Africa's exotic delights
Updated: 2013-05-27 13:33
By Mike Peters (China Daily)
Couscous with chicken from Niger. [Photo/China Daily]
While China has become an international marketplace, with restaurants flaunting fare from around the world, eateries that feature the foods of Africa are not easy to find.
Guangzhou, with its long-established African communities from many nations, is an exception - but elsewhere, except for the occasional Moroccan or Ethiopian outlet, the entire continent struggles for a culinary foothold.
Exotic ingredients are one challenge. Another is the vast diversity of Africa itself, where more than 50 countries have their own tastes and recipes.
It's precisely the diversity that a group of African diplomats' wives in Beijing wanted to celebrate this year, as they looked for a special project to support charity.
So they compiled a colorful cookbook featuring more than 60 recipes from 34 countries, which they launched at a gala dinner last month that raised 120,000 yuan ($19,560) for victims of the recent earthquake in Lushan county, Sichuan province.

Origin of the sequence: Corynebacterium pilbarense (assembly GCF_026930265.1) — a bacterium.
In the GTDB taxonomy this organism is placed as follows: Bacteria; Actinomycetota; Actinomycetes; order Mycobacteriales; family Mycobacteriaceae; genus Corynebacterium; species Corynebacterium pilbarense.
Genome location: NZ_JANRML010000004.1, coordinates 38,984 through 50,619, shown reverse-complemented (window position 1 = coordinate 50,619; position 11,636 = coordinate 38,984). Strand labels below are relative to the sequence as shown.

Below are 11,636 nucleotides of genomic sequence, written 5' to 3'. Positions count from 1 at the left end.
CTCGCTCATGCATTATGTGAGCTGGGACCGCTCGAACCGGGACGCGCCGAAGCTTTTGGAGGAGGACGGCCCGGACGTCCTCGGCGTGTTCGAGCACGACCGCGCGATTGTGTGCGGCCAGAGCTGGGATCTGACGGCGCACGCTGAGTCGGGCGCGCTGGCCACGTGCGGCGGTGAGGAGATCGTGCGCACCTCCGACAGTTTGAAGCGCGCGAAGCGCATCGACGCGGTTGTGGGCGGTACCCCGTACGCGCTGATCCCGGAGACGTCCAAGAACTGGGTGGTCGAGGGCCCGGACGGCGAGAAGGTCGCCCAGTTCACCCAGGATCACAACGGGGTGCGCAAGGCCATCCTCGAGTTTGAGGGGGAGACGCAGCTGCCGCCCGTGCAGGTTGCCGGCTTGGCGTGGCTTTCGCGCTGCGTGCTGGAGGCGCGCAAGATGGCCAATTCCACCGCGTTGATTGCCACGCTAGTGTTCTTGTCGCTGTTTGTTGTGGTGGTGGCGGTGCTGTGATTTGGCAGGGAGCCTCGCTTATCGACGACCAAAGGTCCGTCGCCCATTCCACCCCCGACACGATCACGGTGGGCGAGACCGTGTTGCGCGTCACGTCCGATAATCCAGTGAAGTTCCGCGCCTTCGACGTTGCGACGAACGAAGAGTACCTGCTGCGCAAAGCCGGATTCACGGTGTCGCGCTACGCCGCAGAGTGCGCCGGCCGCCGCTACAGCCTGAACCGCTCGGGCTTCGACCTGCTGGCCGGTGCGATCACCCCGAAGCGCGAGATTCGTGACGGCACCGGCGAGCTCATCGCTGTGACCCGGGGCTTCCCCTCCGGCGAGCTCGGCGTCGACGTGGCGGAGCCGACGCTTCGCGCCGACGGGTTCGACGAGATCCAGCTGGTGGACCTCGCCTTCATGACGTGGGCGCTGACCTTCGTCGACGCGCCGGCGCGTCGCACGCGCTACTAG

"The big challenge," says Rwanda's Anne Marie Ngarambe, president of the Group of African Ambassadors Spouses Beijing, "was to express what we do in a way that readers here could understand and use."
"For myself," adds Ethiopia's Felege Hiwot Berhe, "it's enough to say, use this amount of 'Ethiopian spices', but for people cooking in China we needed to explain this is a mixture of thyme, cumin, cardamom and other herbs."
An Ethiopian staple, the spongy flat bread injera that's used to scoop up savory meat stews and vegetables, is made at home with Teff flour, a tiny grain indigenous to the country's highlands.
That's not a market staple even in cosmopolitan Beijing or Shanghai, so the cookbook editors noted how to change the recipe if self-rising wheat flour is substituted to make the fermented batter.